Sir John, a Scottish agriculturist, born at Thurso castle, Caithness, May 10, 1754, died Dec. 21, 1835. From 1780 to 1810 he was a member of parliament. He had an estate of 100,000 acres in Caithness, and devoted himself to the development of agriculture, the improvement of wool, and the revival of coast fisheries; and he built up the village of Thurso into a flourishing port. In 1786 he was created a baronet. The board of agriculture was established by act of parliament in 1793 mainly through his efforts, and he was its first president. He was the author of numerous volumes and pamphlets on agriculture, finances, and other subjects, and also published " Observations on the Scottish Dialect" (1782); " History of the Public Revenue of the British Empire" (3 vols., 1785-'9); '-Statistical Account of Scotland" (21 vols., 1791-'9); and "Code of Health and Longevity " (4 vols., 1807).
Sir George, a Scottish author, son of the preceding, born in Edinburgh, Oct. 23, 1790, died Oct. 9, 1868. For several years he represented Caithness in parliament. He published " Selections from the Correspondence on the Scottish Church Question " (1842); "Letters to the Protestants of Scotland" (1852); "Miscellaneous Thoughts on Popery, Prelacy, and Presbyterianism " (1853); "Two Hundred Years of Popery in France, 1515-1715 " (1853); and "Popery in the First Century" (1855). His life has been written by James Grant (London, 1869).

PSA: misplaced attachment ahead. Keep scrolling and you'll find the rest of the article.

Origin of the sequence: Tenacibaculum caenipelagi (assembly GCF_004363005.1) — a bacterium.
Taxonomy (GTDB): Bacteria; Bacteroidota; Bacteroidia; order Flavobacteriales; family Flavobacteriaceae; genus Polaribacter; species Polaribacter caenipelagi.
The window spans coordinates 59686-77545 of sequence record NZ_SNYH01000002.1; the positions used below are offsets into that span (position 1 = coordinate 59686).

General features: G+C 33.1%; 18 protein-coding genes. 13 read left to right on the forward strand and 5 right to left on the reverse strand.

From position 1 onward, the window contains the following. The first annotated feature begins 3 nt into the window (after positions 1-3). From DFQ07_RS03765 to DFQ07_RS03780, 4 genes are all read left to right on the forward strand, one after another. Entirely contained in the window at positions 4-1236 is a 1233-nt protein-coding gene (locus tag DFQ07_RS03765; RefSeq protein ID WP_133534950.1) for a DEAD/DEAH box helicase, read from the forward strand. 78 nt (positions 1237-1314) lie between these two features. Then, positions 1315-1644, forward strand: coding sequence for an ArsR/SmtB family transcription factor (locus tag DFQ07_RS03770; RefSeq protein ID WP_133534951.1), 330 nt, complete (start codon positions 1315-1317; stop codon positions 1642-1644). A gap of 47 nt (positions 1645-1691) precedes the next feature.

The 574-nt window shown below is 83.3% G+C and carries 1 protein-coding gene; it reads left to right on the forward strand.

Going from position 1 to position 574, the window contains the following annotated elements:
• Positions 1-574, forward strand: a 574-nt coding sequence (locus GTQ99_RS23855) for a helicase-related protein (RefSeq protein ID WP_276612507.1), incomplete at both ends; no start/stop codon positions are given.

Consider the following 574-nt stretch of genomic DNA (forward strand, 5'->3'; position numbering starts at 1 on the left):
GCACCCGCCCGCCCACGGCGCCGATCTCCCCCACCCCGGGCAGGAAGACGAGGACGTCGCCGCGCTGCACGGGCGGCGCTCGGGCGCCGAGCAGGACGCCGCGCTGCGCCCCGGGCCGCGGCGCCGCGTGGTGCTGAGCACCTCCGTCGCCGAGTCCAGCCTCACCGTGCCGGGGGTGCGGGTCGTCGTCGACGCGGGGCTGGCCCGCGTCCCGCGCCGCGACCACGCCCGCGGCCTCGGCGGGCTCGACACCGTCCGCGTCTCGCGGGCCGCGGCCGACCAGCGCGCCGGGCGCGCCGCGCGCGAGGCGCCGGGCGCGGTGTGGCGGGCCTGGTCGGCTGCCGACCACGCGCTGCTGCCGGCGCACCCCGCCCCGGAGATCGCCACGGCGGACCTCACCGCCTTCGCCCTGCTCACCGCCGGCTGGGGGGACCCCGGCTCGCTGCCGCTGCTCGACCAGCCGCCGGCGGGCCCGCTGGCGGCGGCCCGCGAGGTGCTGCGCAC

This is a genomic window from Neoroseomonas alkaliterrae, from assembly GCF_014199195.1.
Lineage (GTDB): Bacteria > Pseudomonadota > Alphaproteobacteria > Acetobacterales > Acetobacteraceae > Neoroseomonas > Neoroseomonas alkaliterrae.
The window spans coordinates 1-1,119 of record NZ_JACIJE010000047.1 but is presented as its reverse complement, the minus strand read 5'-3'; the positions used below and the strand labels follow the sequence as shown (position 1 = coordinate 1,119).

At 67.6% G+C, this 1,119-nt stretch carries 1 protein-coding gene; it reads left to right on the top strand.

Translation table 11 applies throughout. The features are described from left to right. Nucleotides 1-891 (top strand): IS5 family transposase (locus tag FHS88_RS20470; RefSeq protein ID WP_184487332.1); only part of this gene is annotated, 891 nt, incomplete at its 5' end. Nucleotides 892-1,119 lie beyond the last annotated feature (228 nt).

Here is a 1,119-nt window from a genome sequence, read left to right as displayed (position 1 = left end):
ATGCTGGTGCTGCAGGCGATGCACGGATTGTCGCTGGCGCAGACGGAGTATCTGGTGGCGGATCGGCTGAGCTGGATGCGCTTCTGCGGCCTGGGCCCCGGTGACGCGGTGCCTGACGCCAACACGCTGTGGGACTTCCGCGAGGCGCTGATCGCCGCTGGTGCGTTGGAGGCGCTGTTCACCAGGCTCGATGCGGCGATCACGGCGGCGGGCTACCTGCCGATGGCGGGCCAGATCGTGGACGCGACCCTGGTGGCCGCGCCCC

John, a Scottish clergyman, brother of the preceding, born Aug. 20, 1797, died in London, May 22, 1875. After graduating at Pembroke college, Oxford, he took orders, and in 1843 was made archdeacon of Middlesex. In 1853 he visited the United States in behalf of the society for the propagation of the gospel. He published a life of his father (2 vols., Edinburgh, 1837), and "Sketches of Old Times and Distant Places" (London, 1875). IA. Catharine, a Scottish authoress, sister of the preceding, born in Edinburgh, April 17, 1800, died in London, Aug. 6, 1864. She was her father's secretary in the latter part of his life. Besides numerous books for children and miscellaneous works, she published several novels, including "Modern Accomplishments" (18S5); "Holiday House" (1839); "Modern Flirtations" (1841); "Jane Bouverie" (1845); "Lord and Lady Harcourt" (1850); "Beatrice" (1852); and "Torchester Abbey, or Cross Purposes" (1855).